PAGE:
7 Replies Latest reply on May 1, 2013 6:18 AM by Jonathan Drummey

    How to build this stacked bar chart?

    Glen Park

      Hello everyone!


      I'm very new to Tableau (but not to data warehousing) and just starting to learn this wonderful tool, so please bear with me.  I'm tasked with creating a report with a stacked bar chart which will display aggregated numbers of purchase orders and how many days they were late shipping out.  The data essentially looks something like this:


      po_id, po_created_dt, expected_shp_dt, actual_shp_dt







      What my end users are looking for visually is a stacked bar chart that will group these purchase orders by their created dates on the x-axis but they will be color coded into groups vertically (each color representing a "days late" range...i.e. 1 day late, 2 days late, 3 days late, 4+ days late).


      On top of that I'd like to label each vertical group as a percentage of the total number of purchase orders that are late, for instance all purchase orders that are 1 day late are 10% of the total number of late purchase orders. 


      I've been playing around with this and only have gotten as far as creating a couple of calculated measures that determine the number of days late and what's basically a flag column to list as what vertical group they belong to.  But after that I'm rather lost.  Any help is greatly appreciated.




        • 1. Re: How to build this stacked bar chart?
          Jonathan Drummey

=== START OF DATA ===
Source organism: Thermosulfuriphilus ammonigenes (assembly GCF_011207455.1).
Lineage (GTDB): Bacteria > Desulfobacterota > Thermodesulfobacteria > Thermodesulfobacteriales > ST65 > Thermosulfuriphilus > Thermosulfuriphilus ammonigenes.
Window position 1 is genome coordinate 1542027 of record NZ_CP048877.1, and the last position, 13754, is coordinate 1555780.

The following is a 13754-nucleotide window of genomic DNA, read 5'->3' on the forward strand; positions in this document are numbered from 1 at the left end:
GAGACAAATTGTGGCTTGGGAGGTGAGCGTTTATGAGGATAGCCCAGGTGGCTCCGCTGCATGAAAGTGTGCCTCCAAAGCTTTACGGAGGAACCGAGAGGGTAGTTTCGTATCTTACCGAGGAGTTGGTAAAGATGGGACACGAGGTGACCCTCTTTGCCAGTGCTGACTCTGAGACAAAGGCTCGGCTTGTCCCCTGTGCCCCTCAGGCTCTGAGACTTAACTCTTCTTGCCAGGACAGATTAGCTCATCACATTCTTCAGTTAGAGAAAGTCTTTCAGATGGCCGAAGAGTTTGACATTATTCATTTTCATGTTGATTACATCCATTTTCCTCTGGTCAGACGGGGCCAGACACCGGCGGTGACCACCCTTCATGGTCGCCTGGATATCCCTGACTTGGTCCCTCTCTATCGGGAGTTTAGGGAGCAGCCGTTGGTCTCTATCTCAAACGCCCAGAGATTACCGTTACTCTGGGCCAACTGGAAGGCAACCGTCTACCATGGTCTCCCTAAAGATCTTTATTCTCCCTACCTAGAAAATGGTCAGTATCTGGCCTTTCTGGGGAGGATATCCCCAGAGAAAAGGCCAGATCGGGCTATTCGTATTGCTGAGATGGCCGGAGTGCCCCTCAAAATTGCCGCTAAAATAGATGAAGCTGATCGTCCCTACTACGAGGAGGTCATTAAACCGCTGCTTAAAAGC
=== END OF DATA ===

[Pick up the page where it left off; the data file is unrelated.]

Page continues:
Hi Glen,


          How about something like the attached?



          • 2. Re: How to build this stacked bar chart?
            Glen Park

            Yes that's very similar to what I'm looking for.  Thank you!

            • 3. Re: How to build this stacked bar chart?
              Jeff Voigt

              I have been working with Tableau for a little while and have had luck making some fairly good visualizations of data.  I ran into a similar problem.  It is beyond frustrating to make a stacked bar chart in tableau off of a fairly simple data set.  I could do it in excel in 5 minutes but Tableau does not seem to want to allow me to stack media spend by month. 

              • 4. Re: How to build this stacked bar chart?
                Jonathan Drummey

                Hi Jeff,


                Tableau's approach to stacked bars is definitely different from Excel, and has some dependencies on the shape of your data. A stacked bar chart can be done as quickly as two click+drag operations, or require some reshaping of the data. If you post some sample data and a packaged workbook, I'm sure someone can help.



                • 5. Re: How to build this stacked bar chart?
                  Aran Bates

                  Hi Jonathan,


                  I am having difficulty creating a stacked bar chart. I know it would be helpful to post the data but unfortunately I allowed to so I will describe it best I can.


                  I have a column field that contains a branch ID (of which there are only 4) and then column fields which contain the revenue from each product (a new field, thus column, for each product). So for each record I have a branch ID and then the total revenue from each product being sold.